How to make the viral 2-ingredient honeycomb candy from 'Squid Game' at home

Looks more difficult than it seems.

Karen Lui | October 05, 2021, 04:47 PM

Follow us on Telegram for the latest updates:

Last year's trendy beverage, the Dalgona coffee, does not actually contain any Dalgona candy.

Instead, it got its name due to the resemblance in appearance and taste to the traditional Korean snack.

Also known as Ppopgi in "Squid Game", the Dalgona candy has been abruptly thrust into the limelight after its appearance in the third episode as a crucial element of the second game.

We're not sure how you've managed to avoid spoilers or not watch the show at this point, but do note that this article may contain some spoilers.

Here's how you can reenact the iconic scene from the television show from the comfort of your home:

Ingredients and utensils needed

Although there are specific kits that you can purchase online to make the candy, you can find decent tool substitutes in most household kitchens.

  1. White or raw sugar
  2. Baking soda
  3. Metal ladle or non-stick pan
  4. Single chopstick
  5. Parchment paper or silicon mat or a tray
  6. Burger press or a container with a flat (preferably circular) base
  7. Cookie cutter


There are many video tutorials on YouTube and TikTok that can be easily found but the steps are basically the same.

  1. Prepare the ingredients and tools that you require before commencing the cooking process.
  2. Add 1.5 tablespoons of sugar into your ladle or pan.
  3. Hold it over low heat and start stirring with the chopstick when the sugar starts to melt.
  4. Continue stirring while ensuring that the sugar does not burn. If it starts to smoke, move it away from the heat temporarily.
  5. Once the sugar has completely melted without any lumps, take it off the heat.
  6. Sprinkle a pinch or two of baking soda into the sugar.
  7. Stir vigorously until the baking soda has completely dissolved and the mixture has turned into a light caramel colour.
  8. Pour the mixture on to parchment paper*.
  9. Let it cool for a few seconds before flattening it with a burger press*.
  10. Stamp your cookie cutter* of choice without pressing it in all the way.

*Tip: If you don't have parchment paper or silicon mat, you can try to create a non-stick surface by dusting a tray with one of the following: sugar, baking soda, cooking oil, or flour. You can also do the same with the burger press and cookie cutter so the candy will not stick to the utensils.

Screenshot via MoLaLa Cook's YouTube video.

More tips

Don't be too disheartened if you don't succeed on your first try. Although the recipe looks easy, it takes some time to figure out how to control the heat and time to achieve the best results.

While the most people use a burger press or hotteok (sweet Korean pancake) press to flatten and achieve the circular shape, some have tried using the base of a mixing bowl to flatten it, or simply pouring the mixture into an egg ring.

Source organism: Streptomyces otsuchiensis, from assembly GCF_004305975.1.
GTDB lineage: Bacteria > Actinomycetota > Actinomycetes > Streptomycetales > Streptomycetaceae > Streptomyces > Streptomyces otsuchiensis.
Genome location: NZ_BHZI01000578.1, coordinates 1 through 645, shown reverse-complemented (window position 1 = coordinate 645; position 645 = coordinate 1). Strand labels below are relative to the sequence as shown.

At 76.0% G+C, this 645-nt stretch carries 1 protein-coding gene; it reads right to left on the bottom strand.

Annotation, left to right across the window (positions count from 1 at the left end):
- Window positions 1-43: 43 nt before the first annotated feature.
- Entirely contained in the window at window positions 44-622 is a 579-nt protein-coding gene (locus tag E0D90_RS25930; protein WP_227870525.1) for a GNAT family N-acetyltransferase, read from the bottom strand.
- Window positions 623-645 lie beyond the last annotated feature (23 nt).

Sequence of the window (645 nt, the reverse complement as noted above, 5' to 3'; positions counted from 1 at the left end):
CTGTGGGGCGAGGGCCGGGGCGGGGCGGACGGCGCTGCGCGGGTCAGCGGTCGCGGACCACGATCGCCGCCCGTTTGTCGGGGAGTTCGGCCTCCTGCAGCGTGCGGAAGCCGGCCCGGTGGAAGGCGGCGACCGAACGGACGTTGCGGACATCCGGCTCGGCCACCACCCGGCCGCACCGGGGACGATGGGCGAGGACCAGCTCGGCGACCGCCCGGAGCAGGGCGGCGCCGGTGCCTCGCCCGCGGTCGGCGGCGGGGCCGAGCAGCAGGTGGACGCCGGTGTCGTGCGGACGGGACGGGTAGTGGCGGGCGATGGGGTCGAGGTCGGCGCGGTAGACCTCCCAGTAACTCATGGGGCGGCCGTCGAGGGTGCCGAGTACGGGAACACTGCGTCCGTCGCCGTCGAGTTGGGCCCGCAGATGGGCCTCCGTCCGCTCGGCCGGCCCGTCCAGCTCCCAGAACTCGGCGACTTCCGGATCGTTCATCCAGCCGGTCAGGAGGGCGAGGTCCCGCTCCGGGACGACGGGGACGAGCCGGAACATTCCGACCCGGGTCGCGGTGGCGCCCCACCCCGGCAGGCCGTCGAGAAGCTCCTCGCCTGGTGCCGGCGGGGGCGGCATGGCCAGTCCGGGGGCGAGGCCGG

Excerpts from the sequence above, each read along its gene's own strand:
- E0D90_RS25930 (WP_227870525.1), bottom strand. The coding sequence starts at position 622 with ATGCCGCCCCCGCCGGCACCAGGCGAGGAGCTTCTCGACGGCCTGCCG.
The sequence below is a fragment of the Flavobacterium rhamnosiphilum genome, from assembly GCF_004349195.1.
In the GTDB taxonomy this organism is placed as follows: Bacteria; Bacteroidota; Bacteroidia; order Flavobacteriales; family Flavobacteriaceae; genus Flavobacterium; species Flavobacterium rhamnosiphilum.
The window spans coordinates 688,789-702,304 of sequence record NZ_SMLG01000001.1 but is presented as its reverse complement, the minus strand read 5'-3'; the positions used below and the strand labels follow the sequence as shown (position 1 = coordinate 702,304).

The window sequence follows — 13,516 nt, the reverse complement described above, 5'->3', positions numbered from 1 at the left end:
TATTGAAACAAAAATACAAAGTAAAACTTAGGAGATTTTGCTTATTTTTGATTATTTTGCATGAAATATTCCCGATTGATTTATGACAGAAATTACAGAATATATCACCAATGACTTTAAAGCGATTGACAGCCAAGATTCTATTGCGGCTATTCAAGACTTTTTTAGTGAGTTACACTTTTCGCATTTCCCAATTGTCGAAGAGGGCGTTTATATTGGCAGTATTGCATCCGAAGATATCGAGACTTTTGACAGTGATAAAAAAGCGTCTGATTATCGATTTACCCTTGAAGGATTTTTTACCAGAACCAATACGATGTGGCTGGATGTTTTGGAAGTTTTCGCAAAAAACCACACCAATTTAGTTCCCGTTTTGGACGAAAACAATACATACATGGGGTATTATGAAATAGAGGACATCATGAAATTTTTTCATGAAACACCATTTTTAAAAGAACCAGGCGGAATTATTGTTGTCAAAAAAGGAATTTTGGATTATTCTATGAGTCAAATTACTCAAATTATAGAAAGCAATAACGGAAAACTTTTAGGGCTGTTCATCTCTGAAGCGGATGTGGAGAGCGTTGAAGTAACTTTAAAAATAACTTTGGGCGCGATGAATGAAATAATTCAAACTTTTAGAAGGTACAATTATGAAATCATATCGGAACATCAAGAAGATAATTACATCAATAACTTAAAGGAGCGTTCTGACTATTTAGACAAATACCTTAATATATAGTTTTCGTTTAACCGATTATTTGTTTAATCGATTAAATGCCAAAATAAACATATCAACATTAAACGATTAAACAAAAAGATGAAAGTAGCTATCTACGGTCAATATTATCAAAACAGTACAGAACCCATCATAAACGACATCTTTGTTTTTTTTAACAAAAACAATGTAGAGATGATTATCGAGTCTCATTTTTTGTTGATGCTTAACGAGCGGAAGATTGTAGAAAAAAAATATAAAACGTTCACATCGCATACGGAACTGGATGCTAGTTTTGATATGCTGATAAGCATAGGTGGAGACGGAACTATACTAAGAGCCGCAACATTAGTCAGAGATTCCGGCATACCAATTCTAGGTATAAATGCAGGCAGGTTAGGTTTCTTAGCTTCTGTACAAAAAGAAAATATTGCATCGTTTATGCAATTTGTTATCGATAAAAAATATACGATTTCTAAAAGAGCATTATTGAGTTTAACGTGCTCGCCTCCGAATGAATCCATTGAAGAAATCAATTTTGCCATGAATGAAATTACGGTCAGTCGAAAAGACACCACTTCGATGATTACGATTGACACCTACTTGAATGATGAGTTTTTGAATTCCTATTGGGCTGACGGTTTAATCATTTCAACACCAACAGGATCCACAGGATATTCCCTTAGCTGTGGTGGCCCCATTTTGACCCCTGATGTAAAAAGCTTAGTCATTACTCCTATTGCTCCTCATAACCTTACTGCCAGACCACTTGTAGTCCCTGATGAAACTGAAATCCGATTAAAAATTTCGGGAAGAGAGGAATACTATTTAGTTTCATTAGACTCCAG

We've also noticed that some people melt the sugar in bulk like some of the Dalgona sellers in Korea. We don't recommend doing that unless 1) you are very familiar with the steps and 2) you can work fast on your own or have an extra pair of hands.

Some who have tried the recipe insist on washing the pan or ladle in between, but we've noticed that the Dalgona sellers don't have a habit of doing so.

To remove the sugar residue from your utensils, run them under hot water to dissolve the sugar quickly. Remember to dry your wet utensils before starting a new cooking session.

Some Dalgona sellers place a wooden chopstick at the bottom so customers can enjoy the candy like a lollipop. You can omit this step if you prefer to recreate the appearance of the candy in "Squid Game".

Screenshot via FoodieBoy's YouTube video.

For those who end up with too much Dalgona, consider crushing them and using the bits to top your iced latte or ice cream for some crunch and added flavour.

View this post on Instagram


A post shared by Izzy // eat with meh! (@eatwithiz)

If you're too lazy to make your own Dalgona, you can drop by Brown Butter cafe in Orchard... or wait for the borders to open and enjoy a more authentic Dalgona experience in South Korea at around ₩2,000 (S$2.29) per piece.

Dalgona game

The rules are simple, eat around the shape or trace it out with a toothpick or needle. If you succeed in doing so without cracking the shape, you can receive another candy for free.

Of course, the game in "Squid Game" takes a sinister turn with its implementation of a 10-minute time limit and the death penalty for contestants who fail the task.

Read more

Top images via Netflix.

Free things here 📣❗️

Hi there! Are you a small-business owner of an existing/upcoming F&B concept/space in Singapore? Email us at [email protected] with more information (introduction, menu, photos etc.) on your business for potential editorial (free!) coverage.

While it is not possible for us to respond to each and every one of you due to our limited manpower, rest assured that each pitch will be carefully read through and considered.

See you in our inbox!